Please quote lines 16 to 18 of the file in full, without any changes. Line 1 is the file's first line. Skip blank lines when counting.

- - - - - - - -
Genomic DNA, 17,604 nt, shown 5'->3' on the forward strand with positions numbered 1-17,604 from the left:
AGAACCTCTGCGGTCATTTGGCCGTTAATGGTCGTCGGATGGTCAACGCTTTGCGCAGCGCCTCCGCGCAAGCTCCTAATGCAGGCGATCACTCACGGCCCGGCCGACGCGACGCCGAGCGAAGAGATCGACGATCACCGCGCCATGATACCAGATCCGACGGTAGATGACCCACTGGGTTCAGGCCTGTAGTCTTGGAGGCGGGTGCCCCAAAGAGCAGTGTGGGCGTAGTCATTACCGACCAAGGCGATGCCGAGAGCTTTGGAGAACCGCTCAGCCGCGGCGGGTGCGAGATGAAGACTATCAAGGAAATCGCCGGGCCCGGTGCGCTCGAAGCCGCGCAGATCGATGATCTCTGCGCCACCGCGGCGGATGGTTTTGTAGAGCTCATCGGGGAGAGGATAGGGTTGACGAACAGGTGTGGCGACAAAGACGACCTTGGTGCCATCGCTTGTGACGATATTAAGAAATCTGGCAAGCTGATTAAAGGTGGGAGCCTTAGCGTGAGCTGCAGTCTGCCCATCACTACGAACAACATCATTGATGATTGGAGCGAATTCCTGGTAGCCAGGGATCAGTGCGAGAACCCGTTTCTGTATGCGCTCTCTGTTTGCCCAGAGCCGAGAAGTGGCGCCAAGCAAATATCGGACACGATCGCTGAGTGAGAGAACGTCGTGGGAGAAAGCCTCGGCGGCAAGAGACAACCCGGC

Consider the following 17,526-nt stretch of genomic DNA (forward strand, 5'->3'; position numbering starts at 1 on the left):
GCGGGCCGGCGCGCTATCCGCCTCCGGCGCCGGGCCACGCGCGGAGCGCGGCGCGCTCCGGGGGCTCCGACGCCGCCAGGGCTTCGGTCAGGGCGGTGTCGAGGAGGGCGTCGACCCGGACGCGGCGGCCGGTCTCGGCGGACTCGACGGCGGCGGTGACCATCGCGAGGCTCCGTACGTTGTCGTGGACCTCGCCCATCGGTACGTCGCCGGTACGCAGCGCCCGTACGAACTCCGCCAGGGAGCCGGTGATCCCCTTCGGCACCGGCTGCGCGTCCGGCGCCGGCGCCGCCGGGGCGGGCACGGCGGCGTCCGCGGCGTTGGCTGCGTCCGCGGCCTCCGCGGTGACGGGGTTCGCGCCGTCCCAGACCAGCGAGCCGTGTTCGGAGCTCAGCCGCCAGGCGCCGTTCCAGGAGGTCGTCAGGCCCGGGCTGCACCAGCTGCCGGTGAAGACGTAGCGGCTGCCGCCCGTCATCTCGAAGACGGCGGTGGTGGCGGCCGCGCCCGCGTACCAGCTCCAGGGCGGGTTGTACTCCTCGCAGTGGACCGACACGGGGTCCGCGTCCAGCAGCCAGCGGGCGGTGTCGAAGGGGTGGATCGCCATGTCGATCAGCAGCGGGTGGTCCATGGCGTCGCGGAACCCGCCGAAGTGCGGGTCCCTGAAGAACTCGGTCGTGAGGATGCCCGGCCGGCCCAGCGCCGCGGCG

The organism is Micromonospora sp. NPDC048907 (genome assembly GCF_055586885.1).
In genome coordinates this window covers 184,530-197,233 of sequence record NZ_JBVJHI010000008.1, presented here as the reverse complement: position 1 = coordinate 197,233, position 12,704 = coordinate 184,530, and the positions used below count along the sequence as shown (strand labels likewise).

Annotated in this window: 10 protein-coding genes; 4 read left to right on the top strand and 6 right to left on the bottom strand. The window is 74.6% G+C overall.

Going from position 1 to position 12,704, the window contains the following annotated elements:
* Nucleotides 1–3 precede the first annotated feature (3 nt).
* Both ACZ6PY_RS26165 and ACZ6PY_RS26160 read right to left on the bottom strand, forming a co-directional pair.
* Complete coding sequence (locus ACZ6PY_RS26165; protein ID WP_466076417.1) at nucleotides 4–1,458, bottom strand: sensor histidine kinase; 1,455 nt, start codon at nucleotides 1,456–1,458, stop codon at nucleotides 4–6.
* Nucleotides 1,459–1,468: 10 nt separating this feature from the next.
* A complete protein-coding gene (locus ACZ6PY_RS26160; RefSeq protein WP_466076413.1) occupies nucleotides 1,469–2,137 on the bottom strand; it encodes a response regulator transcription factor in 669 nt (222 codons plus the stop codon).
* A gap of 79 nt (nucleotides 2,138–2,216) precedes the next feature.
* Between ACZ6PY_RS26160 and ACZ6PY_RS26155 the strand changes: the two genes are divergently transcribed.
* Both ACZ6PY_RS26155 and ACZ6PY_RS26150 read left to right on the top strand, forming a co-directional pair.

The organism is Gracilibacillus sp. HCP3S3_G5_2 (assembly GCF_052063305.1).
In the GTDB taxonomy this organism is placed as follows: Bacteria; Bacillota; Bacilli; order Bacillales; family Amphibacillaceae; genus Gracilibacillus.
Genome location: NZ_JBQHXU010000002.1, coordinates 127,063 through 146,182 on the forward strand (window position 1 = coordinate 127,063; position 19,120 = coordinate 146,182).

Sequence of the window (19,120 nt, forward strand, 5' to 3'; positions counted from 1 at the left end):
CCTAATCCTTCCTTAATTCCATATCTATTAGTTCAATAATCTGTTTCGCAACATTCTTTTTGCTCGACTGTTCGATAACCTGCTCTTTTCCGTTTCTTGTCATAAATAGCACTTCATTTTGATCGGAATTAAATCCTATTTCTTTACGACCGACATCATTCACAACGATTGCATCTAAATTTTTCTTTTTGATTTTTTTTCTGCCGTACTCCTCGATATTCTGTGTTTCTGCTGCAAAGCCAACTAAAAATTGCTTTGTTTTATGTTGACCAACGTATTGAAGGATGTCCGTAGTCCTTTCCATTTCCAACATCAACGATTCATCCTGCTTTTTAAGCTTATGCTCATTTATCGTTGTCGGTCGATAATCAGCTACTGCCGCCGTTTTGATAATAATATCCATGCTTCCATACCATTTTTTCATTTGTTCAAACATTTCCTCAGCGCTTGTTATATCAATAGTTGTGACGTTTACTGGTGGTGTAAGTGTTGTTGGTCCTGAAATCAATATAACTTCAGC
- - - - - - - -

* Both ACZ6PY_RS26155 and ACZ6PY_RS26150 read left to right on the top strand, forming a co-directional pair.

The organism is Gracilibacillus sp. HCP3S3_G5_2 (assembly GCF_052063305.1).
In the GTDB taxonomy this organism is placed as follows: Bacteria; Bacillota; Bacilli; order Bacillales; family Amphibacillaceae; genus Gracilibacillus.